Interesting. Overall I’m going to give this one a “no” rating, but this fact remains: The Wild has advanced past the first round of the playoffs three times in its existence. Two of those times came under Mike Yeo, and zero of those times came under Bruce Boudreau. That said, Boudreau has produced better regular seasons and arguably could have achieved similar results had he arrived earlier in the Wild’s window of contention.

IALTO.

Radical. Scorching hot. But if you’re going to make a bold move, do it from a position of depth instead of one that is very thin beyond Thielen and Stefon Diggs. I’m more intrigued with the idea of trading Xavier Rhodes, even if it might send Vikings head coach Mike Zimmer into a rage.

Well, Mauer delivered negative value on his $184 million contract, but he delivered massive over-value before that. FanGraphs says his production was worth $307 million over the life of his career — way more than he earned. If we take the long view, he was absolutely worth the money.

Ouch. That’s probably taking things too far, but average attendance at Gophers home games is down to 8,477 this season — less than 85 percent of capacity. Just a decade ago, they were at 100 percent capacity and drawing 10,000 a game. In 2012-13, the last year before Big Ten Hockey, the Gophers were over 99 percent capacity for home games. Whether you want to blame the new conference or some down years — it’s probably a combination of both and some other factors as well — Gophers men’s hockey isn’t what it once was.

Come on, man. I know this is mostly in jest and speaks more to Wiggins’ recent uptick in production than serious HOF credentials. Even being an All-Star at some point in his career would be an accomplishment given his overall arc.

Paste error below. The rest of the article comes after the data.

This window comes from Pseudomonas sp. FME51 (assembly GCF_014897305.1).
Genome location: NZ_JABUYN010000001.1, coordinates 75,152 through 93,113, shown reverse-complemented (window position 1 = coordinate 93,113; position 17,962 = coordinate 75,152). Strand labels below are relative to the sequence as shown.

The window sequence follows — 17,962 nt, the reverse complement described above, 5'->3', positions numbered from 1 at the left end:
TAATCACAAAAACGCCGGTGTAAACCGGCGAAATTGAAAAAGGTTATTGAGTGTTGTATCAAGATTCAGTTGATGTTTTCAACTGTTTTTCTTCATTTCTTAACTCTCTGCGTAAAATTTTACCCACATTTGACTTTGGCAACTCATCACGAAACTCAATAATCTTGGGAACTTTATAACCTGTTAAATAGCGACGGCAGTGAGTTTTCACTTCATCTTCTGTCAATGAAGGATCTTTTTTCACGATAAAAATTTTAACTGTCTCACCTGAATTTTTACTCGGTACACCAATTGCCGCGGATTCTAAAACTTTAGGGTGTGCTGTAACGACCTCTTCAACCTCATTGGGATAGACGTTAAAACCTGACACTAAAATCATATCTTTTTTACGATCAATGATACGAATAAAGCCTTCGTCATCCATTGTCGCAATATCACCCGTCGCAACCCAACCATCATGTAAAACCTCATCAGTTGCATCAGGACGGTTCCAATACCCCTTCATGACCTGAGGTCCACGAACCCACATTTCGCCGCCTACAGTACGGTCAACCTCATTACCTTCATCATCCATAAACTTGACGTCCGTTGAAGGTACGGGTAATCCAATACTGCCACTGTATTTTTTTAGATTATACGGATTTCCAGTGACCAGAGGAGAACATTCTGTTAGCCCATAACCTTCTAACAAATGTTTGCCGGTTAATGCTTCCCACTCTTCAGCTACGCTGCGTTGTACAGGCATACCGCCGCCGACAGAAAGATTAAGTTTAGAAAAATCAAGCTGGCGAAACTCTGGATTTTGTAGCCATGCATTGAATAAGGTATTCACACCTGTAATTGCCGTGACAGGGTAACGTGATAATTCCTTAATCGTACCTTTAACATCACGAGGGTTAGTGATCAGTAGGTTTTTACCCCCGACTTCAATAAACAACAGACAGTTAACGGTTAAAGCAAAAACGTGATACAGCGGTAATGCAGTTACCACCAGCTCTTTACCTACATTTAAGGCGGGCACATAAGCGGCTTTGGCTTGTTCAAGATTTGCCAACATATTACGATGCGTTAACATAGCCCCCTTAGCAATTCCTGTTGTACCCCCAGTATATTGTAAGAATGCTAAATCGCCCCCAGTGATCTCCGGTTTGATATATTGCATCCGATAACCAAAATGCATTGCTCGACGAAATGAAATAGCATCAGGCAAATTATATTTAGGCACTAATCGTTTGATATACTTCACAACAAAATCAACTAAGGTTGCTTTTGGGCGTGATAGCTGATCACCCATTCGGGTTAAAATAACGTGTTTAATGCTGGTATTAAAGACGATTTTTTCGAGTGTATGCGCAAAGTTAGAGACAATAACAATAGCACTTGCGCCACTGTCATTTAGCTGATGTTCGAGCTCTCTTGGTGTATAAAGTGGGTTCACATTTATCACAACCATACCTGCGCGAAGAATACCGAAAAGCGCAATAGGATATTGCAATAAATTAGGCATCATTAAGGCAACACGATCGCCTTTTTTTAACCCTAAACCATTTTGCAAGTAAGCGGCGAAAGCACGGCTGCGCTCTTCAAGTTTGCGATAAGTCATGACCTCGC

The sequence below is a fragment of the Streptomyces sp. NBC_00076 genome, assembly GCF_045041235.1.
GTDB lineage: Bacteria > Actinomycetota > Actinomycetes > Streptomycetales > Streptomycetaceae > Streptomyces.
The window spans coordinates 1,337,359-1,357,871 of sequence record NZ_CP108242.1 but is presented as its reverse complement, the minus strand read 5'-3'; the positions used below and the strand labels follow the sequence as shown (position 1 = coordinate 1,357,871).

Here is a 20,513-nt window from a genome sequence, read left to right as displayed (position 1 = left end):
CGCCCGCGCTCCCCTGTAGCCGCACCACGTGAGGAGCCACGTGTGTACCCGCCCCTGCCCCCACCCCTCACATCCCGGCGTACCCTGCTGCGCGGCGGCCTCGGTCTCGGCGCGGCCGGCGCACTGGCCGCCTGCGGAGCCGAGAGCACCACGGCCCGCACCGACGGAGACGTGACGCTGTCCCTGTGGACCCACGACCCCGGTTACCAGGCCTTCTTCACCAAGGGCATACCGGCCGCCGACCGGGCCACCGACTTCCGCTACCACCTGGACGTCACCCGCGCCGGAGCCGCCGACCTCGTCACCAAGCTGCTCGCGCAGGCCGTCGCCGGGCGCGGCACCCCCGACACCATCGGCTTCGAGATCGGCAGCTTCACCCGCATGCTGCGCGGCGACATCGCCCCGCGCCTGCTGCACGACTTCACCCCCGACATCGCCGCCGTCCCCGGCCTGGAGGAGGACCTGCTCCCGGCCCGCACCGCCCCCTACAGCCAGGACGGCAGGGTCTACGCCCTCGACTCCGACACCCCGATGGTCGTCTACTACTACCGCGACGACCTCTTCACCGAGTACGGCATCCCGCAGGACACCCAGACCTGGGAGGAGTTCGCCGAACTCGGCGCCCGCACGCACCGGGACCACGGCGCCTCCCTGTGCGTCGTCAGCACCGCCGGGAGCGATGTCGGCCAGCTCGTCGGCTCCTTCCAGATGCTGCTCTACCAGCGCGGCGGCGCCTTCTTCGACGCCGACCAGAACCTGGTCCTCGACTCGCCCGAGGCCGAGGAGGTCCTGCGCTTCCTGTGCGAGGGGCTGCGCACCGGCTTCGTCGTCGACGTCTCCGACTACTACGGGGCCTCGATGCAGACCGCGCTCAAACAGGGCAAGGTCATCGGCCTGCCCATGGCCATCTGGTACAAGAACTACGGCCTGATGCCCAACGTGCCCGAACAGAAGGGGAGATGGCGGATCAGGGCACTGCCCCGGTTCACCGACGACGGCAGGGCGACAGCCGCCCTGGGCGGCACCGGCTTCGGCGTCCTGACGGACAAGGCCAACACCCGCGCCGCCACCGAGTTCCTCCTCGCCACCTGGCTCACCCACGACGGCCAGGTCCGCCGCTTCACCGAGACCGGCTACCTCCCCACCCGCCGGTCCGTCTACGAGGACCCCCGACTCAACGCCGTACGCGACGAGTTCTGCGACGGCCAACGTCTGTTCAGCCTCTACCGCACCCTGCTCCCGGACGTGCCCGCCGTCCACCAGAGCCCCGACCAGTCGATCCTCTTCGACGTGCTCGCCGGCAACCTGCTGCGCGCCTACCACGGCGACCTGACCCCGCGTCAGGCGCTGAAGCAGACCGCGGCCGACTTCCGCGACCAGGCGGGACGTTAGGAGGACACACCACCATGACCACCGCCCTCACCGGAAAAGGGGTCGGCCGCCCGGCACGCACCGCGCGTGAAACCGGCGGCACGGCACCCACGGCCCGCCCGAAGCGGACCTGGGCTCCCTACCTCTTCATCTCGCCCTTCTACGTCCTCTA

Oddly specific, though I’m told this Chiken Fingerz guy is in cahoots with former blog commenter and guest post enthusiast Clarence Swamptown, who in 2011 correctly predicted the relocation of the NHL’s Atlanta franchise to Winnipeg. Maybe he knows something?

Usually the expression is “on,” not “in,” though I suppose the latter is even more uncomfortable. Nevertheless, no, Whalen is not on the hot seat after half a season (one that started with an undefeated nonconference run, by the way).

Ruining is harsh. But I think there is a discussion to be had about whether analytics in all sports hurt the on-field/court/ice experience for fans. In baseball, it’s resulted in more walks and strikeouts, which aren’t much fun to watch. In basketball, three-pointers are king. I’m not saying it’s definitively worse to watch, but the more we know about what drives production certainly has an impact not just on results but what we see.

Should you be mad at the Twins for their decreased payroll?